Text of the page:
An extraordinary Grand Prix with one of the most exciting finishes ever has been given a different complexion by the stewards’ decision to penalise Lewis Hamilton for taking an advantage from cutting a chicane.
There is not doubt that this is a very big call by the stewards and a lot of unbiased observers among the media and the public will find it hard to understand. It takes a lot to unpick the results of a Grand Prix, especially one which would otherwise probably be long remembered as a classic and a great advert for the sport.
I’ve watched the incident many times now and Hamilton cuts the chicane because he was pushed out wide, quite fairly by Kimi, his trajectory makes it hard for him to follow Raikkonen around the corner and, faced with going on the grass, he chose instead to cut the chicane. It’s a deliberate act on his part, amazing speed of thought, but he clearly chooses the least worst option. He is therefore in front coming out of the chicane, but crucially he is on a line he would not have been on had he taken the chicane normally.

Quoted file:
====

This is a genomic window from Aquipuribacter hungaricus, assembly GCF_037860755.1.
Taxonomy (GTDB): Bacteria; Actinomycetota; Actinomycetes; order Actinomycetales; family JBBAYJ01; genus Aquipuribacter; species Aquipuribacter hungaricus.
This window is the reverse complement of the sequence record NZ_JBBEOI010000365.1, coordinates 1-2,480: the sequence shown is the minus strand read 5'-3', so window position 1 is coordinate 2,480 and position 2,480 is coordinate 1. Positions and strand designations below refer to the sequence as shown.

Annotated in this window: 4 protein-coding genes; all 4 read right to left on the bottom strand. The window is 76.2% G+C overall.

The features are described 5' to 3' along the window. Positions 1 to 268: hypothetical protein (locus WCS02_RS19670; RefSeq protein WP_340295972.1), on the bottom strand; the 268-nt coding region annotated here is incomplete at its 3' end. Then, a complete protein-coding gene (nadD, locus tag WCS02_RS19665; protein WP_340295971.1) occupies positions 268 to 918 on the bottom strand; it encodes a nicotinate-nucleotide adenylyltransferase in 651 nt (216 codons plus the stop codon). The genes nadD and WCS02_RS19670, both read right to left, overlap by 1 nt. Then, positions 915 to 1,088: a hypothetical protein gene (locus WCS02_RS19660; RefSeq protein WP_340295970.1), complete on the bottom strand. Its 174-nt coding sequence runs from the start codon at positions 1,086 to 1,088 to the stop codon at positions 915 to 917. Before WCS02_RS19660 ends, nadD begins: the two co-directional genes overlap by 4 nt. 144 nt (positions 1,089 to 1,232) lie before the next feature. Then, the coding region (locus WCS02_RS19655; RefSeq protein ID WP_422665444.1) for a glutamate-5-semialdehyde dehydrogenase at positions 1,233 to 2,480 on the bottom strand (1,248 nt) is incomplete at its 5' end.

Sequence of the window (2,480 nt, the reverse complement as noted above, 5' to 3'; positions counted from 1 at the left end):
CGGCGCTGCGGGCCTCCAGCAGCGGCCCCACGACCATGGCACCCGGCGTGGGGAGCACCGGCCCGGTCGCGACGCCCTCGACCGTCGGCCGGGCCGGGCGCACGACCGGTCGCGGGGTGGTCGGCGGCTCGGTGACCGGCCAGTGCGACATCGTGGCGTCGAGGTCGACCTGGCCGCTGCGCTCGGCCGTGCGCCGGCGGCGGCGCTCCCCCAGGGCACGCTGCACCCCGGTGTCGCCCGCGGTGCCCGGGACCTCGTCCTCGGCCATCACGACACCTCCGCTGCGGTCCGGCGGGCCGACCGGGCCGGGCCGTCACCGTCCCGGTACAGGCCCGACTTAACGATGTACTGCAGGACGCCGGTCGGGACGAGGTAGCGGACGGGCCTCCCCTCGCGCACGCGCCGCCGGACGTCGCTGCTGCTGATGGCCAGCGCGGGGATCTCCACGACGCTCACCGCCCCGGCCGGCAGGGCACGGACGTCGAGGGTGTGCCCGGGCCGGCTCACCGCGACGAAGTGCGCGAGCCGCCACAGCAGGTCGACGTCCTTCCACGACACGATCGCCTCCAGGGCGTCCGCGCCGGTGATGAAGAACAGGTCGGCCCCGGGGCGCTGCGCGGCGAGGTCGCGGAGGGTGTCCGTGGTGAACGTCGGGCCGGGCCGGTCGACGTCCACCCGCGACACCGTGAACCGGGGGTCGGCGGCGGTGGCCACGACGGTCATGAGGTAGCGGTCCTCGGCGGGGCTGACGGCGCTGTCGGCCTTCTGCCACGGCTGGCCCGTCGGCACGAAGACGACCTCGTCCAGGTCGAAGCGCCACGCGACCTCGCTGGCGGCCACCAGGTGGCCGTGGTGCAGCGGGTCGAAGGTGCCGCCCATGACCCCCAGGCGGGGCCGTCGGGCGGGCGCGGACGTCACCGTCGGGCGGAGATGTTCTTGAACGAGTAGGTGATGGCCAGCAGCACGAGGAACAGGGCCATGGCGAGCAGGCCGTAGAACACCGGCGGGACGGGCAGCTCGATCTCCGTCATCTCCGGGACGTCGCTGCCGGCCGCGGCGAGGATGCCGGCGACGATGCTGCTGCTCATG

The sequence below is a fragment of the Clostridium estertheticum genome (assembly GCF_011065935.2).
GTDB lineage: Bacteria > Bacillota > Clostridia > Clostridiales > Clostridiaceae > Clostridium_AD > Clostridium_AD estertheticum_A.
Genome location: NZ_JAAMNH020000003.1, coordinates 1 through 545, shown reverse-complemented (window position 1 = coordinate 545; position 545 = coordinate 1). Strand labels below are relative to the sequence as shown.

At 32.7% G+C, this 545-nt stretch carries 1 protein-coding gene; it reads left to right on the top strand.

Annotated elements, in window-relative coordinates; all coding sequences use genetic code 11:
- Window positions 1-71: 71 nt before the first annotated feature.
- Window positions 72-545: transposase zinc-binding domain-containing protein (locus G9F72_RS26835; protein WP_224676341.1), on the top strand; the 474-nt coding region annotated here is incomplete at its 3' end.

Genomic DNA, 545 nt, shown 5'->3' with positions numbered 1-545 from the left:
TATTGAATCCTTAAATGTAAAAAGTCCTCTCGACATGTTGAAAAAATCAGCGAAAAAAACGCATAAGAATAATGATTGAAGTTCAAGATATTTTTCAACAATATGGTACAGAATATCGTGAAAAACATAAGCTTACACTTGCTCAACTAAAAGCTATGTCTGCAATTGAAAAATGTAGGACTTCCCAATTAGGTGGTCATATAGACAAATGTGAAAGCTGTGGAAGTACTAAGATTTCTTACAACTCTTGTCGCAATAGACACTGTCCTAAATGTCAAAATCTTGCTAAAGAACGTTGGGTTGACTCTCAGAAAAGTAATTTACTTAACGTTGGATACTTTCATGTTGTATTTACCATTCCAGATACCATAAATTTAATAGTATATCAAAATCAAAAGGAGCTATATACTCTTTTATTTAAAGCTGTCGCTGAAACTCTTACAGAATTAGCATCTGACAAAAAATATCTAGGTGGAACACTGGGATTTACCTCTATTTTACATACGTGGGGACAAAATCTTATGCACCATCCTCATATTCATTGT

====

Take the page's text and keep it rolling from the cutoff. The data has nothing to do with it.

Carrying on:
Although he clearly hands back the lead to Kimi as they cross the line and the timing sheets show you that Kimi clearly crossed the line first, he is on him immediately afterwards. And this is the nub of the steward’s argument. Kimi’s car does get fully in front of Hamilton’s, his speed across the start line was 212km/h, while Lewis was at 206km/h, but Hamilton immediately regains the momentum. Kimi then does a kind of double block on him before Lewis sticks his car up the inside into La Source.